So I discovered this guy Phil J. Gray while looking for a Bob Dylan song on YouTube. I’m actually glad that his version of Dylan’s “Clothes Line Saga” was all that I found because I learned of his particular grievance regarding Parking-Eye in the United Kingdom. This omniscient enforcement of parking regulation led to him having to pay 90 to 120 pounds in parking fees. Given his parking offense, he had received several versions of threatening letters in various colored paper demanding payment. But rather than knuckle under, Mr. Gray decided to write a letter of complaint to Right Honorable Messrs. David Cameron and Nick Clegg for some sort of redress. He also posted his case on You Tube.
I wish him well in his endeavor (or should it be endeavour?).
Of course, this is a minor case, as Mr. Gray himself admits. But what is the limit to how much one must pay for an ordinary oversight in parking one’s car? Mr. Gray was simply trying to further his “Candlelight Peace Tour” which was overshadowed by the 2012 Olympic torch tour. He just wants to know why he should be required pay so much money for such a minor offense, and implied in his case is why the Coca-Cola sponsored Olympic torch got such preference over his own tour.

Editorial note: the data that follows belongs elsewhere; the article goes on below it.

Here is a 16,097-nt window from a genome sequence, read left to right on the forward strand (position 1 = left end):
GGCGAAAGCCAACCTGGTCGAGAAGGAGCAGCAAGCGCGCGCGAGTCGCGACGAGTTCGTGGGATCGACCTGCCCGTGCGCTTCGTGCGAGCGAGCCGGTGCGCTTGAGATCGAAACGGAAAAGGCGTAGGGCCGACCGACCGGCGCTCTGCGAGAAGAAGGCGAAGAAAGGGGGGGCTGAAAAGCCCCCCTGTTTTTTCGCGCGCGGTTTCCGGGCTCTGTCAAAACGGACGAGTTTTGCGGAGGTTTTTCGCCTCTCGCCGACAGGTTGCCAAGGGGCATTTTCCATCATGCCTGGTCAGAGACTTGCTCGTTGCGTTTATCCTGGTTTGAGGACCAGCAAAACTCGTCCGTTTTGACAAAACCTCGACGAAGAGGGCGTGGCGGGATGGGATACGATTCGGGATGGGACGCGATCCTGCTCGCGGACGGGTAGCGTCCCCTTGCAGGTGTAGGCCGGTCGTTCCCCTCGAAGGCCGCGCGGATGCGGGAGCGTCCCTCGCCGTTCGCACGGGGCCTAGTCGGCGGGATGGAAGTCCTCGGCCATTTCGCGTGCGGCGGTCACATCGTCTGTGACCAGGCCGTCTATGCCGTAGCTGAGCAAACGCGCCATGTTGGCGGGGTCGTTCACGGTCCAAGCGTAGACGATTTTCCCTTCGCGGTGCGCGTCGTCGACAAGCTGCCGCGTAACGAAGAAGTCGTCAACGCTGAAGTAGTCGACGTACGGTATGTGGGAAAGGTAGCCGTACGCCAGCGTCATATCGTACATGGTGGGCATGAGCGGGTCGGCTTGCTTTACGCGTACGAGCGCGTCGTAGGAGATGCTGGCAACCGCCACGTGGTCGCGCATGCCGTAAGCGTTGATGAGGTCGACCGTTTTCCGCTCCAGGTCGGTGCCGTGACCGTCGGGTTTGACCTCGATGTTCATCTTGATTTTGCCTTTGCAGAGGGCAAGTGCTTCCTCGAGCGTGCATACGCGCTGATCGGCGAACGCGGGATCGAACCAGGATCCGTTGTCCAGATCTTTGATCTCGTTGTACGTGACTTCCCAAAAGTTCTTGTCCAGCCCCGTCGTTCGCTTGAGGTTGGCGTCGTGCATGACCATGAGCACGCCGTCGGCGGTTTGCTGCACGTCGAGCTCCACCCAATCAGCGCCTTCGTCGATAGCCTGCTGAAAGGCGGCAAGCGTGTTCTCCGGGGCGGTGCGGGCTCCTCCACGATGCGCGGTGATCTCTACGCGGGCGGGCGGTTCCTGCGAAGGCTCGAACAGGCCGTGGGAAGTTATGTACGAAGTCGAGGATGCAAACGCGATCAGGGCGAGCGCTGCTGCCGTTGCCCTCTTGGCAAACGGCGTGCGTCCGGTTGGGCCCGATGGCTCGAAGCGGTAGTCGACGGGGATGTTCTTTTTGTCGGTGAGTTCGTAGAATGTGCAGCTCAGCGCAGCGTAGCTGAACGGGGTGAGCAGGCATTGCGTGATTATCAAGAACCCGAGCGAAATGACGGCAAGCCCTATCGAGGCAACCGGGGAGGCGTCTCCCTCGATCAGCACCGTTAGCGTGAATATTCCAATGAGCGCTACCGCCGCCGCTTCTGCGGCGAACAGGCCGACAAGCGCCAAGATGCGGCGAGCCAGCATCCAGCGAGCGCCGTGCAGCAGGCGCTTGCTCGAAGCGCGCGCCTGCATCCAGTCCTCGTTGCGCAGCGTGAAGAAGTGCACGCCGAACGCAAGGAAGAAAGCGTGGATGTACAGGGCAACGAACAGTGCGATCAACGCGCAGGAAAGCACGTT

I like this man’s style and nerve—even if, as he himself seems to realize his case is not that serious (e.g., he keeps referring to Tony Blair instead of Cameron and Clegg). And of course, he jumped a few bounds from the local to the general in tying his case to the Prime Minister, but he mentions his own member of Parliament at the end. But don’t all complaints eventually implicate the legitimacy of those who claim rule from the top?
A parking ticket? Get over it! But then again, doesn’t Mr. Gray have a point?